Assuntos
Cárie Dentária/genética , Comportamento Alimentar , Polimorfismo de Nucleotídeo Único , Percepção Gustatória/genética , Paladar/genética , Adolescente , Cárie Dentária/diagnóstico , Feminino , Frequência do Gene , Predisposição Genética para Doença , Transportador de Glucose Tipo 2/genética , Transportador de Glucose Tipo 4/genética , Humanos , Masculino , Fenótipo , Receptores Acoplados a Proteínas-G/genética , Fatores de Risco , Suécia , Transducina/genética , Adulto Jovem
11.
Nat Commun ; 10(1): 2773, 2019 06 24.
Artigo em Inglês | MEDLINE | ID: mdl-31235808

RESUMO

Dental caries and periodontitis account for a vast burden of morbidity and healthcare spending, yet their genetic basis remains largely uncharacterized. Here, we identify self-reported dental disease proxies which have similar underlying genetic contributions to clinical disease measures and then combine these in a genome-wide association study meta-analysis, identifying 47 novel and conditionally-independent risk loci for dental caries. We show that the heritability of dental caries is enriched for conserved genomic regions and partially overlapping with a range of complex traits including smoking, education, personality traits and metabolic measures. Using cardio-metabolic traits as an example in Mendelian randomization analysis, we estimate causal relationships and provide evidence suggesting that the processes contributing to dental caries may have undesirable downstream effects on health.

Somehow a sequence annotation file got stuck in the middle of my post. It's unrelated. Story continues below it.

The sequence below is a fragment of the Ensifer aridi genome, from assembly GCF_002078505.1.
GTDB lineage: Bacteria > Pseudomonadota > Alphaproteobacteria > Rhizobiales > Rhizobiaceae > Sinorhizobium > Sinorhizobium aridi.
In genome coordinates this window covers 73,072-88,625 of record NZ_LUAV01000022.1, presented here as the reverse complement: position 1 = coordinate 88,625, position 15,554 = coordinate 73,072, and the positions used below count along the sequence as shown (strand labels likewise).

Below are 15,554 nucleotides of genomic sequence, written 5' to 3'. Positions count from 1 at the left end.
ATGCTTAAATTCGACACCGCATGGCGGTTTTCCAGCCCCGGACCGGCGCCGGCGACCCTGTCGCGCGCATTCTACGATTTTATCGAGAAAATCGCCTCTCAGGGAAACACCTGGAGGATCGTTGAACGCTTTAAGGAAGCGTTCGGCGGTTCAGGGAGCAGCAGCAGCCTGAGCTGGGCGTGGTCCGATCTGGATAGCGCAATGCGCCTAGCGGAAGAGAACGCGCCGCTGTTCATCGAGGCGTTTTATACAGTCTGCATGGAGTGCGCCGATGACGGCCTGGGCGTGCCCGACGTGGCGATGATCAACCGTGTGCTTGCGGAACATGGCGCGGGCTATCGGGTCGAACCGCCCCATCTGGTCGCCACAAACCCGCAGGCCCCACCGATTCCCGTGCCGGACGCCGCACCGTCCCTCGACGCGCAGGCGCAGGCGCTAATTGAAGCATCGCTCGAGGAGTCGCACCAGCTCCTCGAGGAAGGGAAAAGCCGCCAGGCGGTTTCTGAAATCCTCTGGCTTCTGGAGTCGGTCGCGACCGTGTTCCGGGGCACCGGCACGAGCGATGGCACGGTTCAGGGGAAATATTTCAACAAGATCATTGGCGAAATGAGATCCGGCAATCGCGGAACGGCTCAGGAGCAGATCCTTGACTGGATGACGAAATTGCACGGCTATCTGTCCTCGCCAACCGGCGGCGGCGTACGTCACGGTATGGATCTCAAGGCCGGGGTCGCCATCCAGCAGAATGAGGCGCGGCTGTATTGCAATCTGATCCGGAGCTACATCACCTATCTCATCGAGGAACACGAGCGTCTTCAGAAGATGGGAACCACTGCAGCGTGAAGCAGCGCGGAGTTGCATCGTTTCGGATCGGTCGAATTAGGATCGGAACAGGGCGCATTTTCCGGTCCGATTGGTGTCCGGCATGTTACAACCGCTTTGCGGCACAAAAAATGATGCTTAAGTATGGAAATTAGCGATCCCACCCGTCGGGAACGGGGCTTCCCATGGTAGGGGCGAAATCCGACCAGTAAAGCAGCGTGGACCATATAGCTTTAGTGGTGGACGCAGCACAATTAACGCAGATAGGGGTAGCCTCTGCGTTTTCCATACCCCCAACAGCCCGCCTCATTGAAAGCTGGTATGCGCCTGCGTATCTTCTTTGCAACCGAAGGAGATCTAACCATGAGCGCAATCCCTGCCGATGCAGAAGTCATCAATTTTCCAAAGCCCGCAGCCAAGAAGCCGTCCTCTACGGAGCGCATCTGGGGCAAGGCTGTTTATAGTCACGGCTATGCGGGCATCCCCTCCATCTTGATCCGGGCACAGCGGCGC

Assuntos
Cárie Dentária/genética , Predisposição Genética para Doença , Estudo de Associação Genômica Ampla , Periodontite/genética , Cárie Dentária/epidemiologia , Genômica , Hereditariedade , Humanos , Análise da Randomização Mendeliana , Periodontite/epidemiologia , Polimorfismo de Nucleotídeo Único , Locos de Características Quantitativas/genética , Autorrelato/estatística & dados numéricos
12.
Nat Commun ; 10(1): 1052, 2019 03 05.
Artigo em Inglês | MEDLINE | ID: mdl-30837455

RESUMO